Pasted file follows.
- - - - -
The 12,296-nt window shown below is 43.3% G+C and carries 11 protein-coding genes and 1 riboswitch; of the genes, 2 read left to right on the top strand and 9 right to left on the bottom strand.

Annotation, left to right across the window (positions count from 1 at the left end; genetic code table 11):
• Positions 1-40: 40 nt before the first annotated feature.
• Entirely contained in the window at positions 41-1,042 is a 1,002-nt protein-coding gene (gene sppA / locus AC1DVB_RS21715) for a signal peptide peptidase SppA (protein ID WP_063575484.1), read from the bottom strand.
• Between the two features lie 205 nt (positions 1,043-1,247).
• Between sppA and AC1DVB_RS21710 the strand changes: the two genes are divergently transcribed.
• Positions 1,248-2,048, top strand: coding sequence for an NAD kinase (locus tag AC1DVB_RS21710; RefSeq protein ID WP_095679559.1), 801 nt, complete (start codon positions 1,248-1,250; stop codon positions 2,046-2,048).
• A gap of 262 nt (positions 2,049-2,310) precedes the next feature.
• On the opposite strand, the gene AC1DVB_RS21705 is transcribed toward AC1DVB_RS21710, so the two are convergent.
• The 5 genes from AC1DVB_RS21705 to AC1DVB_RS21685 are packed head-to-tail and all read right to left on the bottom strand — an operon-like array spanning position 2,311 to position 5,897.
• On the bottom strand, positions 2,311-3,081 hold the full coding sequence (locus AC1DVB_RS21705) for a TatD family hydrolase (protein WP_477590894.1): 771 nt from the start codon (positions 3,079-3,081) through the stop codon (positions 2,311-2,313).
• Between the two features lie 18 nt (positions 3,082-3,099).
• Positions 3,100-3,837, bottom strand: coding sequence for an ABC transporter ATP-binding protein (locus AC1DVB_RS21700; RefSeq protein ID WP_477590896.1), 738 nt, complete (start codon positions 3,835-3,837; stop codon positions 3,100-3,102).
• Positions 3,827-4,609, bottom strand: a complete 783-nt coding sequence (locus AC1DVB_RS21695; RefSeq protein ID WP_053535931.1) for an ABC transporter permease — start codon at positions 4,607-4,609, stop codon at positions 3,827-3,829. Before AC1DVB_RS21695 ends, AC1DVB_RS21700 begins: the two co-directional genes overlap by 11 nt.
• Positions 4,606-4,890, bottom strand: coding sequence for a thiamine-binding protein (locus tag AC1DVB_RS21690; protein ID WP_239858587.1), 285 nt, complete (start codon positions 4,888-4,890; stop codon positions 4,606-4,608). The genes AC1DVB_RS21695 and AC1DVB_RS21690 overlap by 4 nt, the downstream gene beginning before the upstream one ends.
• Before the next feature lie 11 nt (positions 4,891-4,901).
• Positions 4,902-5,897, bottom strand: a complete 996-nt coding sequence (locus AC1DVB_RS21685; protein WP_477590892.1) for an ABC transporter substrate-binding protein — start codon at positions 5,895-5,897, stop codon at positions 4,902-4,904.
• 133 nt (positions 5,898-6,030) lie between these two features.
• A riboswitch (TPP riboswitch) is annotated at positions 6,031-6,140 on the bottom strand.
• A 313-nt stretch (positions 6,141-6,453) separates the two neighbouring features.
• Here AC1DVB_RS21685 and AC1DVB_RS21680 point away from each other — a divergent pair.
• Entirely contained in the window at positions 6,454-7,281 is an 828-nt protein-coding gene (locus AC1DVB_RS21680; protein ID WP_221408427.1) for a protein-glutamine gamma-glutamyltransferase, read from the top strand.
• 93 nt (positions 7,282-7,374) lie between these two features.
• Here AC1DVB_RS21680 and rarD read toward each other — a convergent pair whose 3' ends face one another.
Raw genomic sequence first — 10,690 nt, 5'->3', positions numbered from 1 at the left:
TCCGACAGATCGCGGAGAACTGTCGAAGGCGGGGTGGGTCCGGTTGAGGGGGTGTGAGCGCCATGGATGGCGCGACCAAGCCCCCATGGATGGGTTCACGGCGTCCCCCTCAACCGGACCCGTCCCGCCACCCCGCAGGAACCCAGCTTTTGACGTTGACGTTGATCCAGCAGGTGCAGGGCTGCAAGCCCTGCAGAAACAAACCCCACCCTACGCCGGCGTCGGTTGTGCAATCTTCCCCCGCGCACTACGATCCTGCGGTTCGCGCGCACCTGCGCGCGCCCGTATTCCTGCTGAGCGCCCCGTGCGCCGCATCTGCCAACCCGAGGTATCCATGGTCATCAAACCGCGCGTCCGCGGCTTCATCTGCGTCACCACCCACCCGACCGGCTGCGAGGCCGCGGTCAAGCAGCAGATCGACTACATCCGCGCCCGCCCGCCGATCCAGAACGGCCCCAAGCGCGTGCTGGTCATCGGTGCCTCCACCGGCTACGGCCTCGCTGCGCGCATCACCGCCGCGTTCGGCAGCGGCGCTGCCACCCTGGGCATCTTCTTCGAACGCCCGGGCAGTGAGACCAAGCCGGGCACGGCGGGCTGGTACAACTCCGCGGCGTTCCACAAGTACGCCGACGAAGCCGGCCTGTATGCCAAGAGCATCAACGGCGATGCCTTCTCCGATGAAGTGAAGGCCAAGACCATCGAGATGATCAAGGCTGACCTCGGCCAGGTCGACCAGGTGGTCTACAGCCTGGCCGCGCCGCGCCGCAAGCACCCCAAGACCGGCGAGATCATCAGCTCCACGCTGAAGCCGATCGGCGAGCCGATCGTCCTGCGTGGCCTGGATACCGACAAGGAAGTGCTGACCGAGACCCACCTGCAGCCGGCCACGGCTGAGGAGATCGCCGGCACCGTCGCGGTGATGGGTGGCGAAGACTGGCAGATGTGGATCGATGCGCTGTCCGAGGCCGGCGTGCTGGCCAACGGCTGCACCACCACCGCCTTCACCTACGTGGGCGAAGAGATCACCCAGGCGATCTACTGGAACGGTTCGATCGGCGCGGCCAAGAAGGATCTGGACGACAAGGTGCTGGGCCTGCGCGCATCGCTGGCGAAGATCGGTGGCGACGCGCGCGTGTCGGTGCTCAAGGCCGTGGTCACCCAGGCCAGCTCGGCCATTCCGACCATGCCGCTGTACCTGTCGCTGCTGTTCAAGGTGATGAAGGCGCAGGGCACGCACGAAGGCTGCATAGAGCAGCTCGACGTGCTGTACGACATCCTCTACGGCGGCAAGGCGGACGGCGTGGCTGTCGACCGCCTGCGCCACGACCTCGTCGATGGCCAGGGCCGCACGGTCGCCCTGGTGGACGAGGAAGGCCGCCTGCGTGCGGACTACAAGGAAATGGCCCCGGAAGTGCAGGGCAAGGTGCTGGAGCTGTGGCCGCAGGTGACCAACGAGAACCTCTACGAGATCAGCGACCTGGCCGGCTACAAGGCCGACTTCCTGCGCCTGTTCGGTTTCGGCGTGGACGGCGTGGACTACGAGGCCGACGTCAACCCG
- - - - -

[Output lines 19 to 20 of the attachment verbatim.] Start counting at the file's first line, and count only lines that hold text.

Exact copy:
• A riboswitch (TPP riboswitch) is annotated at positions 6,031-6,140 on the bottom strand.
• A 313-nt stretch (positions 6,141-6,453) separates the two neighbouring features.